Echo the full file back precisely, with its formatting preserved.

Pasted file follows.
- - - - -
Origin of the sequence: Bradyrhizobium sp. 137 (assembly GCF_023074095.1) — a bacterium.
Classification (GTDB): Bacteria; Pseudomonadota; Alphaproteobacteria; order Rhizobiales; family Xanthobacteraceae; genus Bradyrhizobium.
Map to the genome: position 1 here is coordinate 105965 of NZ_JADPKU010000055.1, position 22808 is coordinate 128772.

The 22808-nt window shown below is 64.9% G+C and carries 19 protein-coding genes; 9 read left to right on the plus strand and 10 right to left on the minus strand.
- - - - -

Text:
Origin of the sequence: Bradyrhizobium sp. 137 (assembly GCF_023074095.1) — a bacterium.
Classification (GTDB): Bacteria; Pseudomonadota; Alphaproteobacteria; order Rhizobiales; family Xanthobacteraceae; genus Bradyrhizobium.
Map to the genome: position 1 here is coordinate 105965 of NZ_JADPKU010000055.1, position 22808 is coordinate 128772.

The 22808-nt window shown below is 64.9% G+C and carries 19 protein-coding genes; 9 read left to right on the plus strand and 10 right to left on the minus strand.